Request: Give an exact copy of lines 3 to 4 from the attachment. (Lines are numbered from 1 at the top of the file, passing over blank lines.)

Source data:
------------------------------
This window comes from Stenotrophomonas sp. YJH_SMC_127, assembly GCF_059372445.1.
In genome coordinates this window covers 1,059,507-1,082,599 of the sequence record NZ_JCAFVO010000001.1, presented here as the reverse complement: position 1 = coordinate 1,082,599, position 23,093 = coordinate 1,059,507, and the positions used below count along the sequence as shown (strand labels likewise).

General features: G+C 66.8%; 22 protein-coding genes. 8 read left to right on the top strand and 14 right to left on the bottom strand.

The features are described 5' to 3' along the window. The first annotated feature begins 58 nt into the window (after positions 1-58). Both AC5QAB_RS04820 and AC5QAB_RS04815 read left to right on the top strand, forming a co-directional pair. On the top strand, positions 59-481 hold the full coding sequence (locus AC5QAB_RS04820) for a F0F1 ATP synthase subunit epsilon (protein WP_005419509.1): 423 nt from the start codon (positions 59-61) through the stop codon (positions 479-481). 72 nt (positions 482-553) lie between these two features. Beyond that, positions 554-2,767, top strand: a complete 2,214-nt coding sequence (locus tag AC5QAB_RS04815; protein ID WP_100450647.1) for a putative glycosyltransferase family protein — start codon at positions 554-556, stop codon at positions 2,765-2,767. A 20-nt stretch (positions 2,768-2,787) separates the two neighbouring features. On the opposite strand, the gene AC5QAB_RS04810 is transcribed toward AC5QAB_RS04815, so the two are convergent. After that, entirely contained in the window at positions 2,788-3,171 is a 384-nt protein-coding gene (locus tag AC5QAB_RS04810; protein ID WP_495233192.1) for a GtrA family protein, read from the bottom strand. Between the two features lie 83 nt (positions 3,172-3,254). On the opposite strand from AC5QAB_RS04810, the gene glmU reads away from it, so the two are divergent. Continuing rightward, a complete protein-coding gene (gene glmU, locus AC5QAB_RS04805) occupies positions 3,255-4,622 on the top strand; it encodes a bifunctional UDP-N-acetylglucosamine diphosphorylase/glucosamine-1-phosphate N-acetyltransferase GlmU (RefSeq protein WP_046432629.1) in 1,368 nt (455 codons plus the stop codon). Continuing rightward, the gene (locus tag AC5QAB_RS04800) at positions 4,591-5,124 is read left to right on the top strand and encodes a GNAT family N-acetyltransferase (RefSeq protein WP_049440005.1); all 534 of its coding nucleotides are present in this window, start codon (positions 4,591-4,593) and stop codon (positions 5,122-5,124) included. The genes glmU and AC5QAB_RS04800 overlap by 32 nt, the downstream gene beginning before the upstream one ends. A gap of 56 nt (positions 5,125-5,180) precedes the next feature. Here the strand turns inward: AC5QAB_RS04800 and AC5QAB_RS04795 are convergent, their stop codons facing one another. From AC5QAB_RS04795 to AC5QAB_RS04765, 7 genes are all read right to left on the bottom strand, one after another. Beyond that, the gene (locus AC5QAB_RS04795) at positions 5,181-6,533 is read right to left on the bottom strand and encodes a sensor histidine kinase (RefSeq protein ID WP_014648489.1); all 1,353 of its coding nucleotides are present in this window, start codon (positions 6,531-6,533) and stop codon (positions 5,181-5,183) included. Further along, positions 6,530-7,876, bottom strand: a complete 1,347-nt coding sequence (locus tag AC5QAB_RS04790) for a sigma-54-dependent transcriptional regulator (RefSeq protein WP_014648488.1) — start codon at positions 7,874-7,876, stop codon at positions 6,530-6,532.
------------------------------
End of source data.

General features: G+C 66.8%; 22 protein-coding genes. 8 read left to right on the top strand and 14 right to left on the bottom strand.

The features are described 5' to 3' along the window. The first annotated feature begins 58 nt into the window (after positions 1-58). Both AC5QAB_RS04820 and AC5QAB_RS04815 read left to right on the top strand, forming a co-directional pair. On the top strand, positions 59-481 hold the full coding sequence (locus AC5QAB_RS04820) for a F0F1 ATP synthase subunit epsilon (protein WP_005419509.1): 423 nt from the start codon (positions 59-61) through the stop codon (positions 479-481). 72 nt (positions 482-553) lie between these two features. Beyond that, positions 554-2,767, top strand: a complete 2,214-nt coding sequence (locus tag AC5QAB_RS04815; protein ID WP_100450647.1) for a putative glycosyltransferase family protein — start codon at positions 554-556, stop codon at positions 2,765-2,767. A 20-nt stretch (positions 2,768-2,787) separates the two neighbouring features. On the opposite strand, the gene AC5QAB_RS04810 is transcribed toward AC5QAB_RS04815, so the two are convergent. After that, entirely contained in the window at positions 2,788-3,171 is a 384-nt protein-coding gene (locus tag AC5QAB_RS04810; protein ID WP_495233192.1) for a GtrA family protein, read from the bottom strand. Between the two features lie 83 nt (positions 3,172-3,254). On the opposite strand from AC5QAB_RS04810, the gene glmU reads away from it, so the two are divergent. Continuing rightward, a complete protein-coding gene (gene glmU, locus AC5QAB_RS04805) occupies positions 3,255-4,622 on the top strand; it encodes a bifunctional UDP-N-acetylglucosamine diphosphorylase/glucosamine-1-phosphate N-acetyltransferase GlmU (RefSeq protein WP_046432629.1) in 1,368 nt (455 codons plus the stop codon). Continuing rightward, the gene (locus tag AC5QAB_RS04800) at positions 4,591-5,124 is read left to right on the top strand and encodes a GNAT family N-acetyltransferase (RefSeq protein WP_049440005.1); all 534 of its coding nucleotides are present in this window, start codon (positions 4,591-4,593) and stop codon (positions 5,122-5,124) included. The genes glmU and AC5QAB_RS04800 overlap by 32 nt, the downstream gene beginning before the upstream one ends. A gap of 56 nt (positions 5,125-5,180) precedes the next feature. Here the strand turns inward: AC5QAB_RS04800 and AC5QAB_RS04795 are convergent, their stop codons facing one another. From AC5QAB_RS04795 to AC5QAB_RS04765, 7 genes are all read right to left on the bottom strand, one after another. Beyond that, the gene (locus AC5QAB_RS04795) at positions 5,181-6,533 is read right to left on the bottom strand and encodes a sensor histidine kinase (RefSeq protein ID WP_014648489.1); all 1,353 of its coding nucleotides are present in this window, start codon (positions 6,531-6,533) and stop codon (positions 5,181-5,183) included. Further along, positions 6,530-7,876, bottom strand: a complete 1,347-nt coding sequence (locus tag AC5QAB_RS04790) for a sigma-54-dependent transcriptional regulator (RefSeq protein WP_014648488.1) — start codon at positions 7,874-7,876, stop codon at positions 6,530-6,532.